Do Republicans, Progressives, and Technocrats Now Actually Agree About “Too Big To Fail”?

Federal Reserve Board Governor Daniel Tarullo speaks during a joint hearing.

Daniel Tarullo, a Federal Reserve Board governor, speaks in January in Washington

Photo by Alex Wong/Getty Images.

There is a funny convergence, not sufficiently remarked upon, in recent thinking about bank regulation. It began with Mitt Romney’s rather surprising attack on Dodd-Frank during the first debate. Dodd-Frank, he said, was too kind to the major financial institutions because it essentially provided a federal guarantee. This swipe at Dodd-Frank was viewed initially, and possibly properly, as merely a part of Romney’s clever political jujitsu: moving to the middle and even outflanking the president from the left on the banking issue. 

Whatever the motive, Romney touched a nerve and channeled the populist sentiment within the Republican Party that has always been hostile to the major banks and is willing to see them capped with respect to both size and power. If the Republicans really want simplicity in banking regulation, then a simple cap on size might give them an opportunity to set out an alternative to Dodd-Frank, which they love to critique.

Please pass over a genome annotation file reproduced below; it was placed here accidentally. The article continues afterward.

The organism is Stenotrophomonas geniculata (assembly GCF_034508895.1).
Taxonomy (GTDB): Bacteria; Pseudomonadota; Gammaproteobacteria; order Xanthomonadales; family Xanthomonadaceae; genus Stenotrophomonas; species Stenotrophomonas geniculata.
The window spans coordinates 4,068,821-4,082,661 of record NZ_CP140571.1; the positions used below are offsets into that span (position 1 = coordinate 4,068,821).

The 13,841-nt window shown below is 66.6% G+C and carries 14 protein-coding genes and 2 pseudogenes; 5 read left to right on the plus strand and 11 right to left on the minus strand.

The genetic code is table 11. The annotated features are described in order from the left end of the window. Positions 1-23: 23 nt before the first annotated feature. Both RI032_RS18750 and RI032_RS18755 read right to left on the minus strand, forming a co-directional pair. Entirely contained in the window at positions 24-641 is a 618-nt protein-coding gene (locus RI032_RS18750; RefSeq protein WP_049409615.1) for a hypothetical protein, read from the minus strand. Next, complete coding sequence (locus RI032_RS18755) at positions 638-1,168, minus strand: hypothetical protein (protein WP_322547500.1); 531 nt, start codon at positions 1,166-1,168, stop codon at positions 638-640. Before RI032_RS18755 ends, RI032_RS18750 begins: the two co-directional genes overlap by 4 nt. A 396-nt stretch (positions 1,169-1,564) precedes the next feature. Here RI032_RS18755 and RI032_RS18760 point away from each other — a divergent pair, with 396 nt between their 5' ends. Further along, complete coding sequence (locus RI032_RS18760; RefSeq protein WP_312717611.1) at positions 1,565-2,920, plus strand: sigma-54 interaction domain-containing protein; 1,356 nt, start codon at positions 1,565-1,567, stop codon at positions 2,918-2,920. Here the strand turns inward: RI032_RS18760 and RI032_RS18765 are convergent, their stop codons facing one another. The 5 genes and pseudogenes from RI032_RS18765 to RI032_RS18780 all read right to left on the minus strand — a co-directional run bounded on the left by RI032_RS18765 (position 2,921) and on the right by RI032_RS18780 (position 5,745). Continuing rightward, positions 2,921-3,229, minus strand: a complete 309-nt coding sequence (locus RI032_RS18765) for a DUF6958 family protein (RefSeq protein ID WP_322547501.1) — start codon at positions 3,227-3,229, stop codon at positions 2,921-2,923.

More recently, Federal Reserve governor Daniel Tarullo has raised the possibility that nondeposit liabilities of banks should be capped at a specific percentage of GDP. His point is rather clear: We haven’t yet solved the problem of “too big to fail,” and an explicit set of boundaries might be necessary. And, from the more traditional progressive world, Sen. Sherrod Brown, D-Ohio, has been pushing for a cap on bank size for some time.

These three strands—the conservative, the technocratic, and the progressive—are now converging on a common conclusion: Big is not better in banking; the risk of scale has still not been properly addressed; and some more structural approach to the issue may be appropriate.

None of this suggests that there will be movement any time soon on the issue. With Dodd-Frank still being implemented and myriad pressing issues awaiting both the lame-duck Congress and the next president, revisiting this issue is not on anyone’s to-do list. Yet the terms of engagement have perhaps shifted. The idea of capping size was viewed as outside the range of polite conversation before the crash. Even before Dodd-Frank, raising explicit size limits that would require downsizing was never a real option. 

Small might eliminate some systemic issues in banking, but it will not necessarily solve every problem in banking. As opponents of size limits properly love to point out, Lehman Brothers was systemically dangerous even though it was not big by some standards. But if the issues of scale and too big to fail are still challenging us, at least the range of options is growing.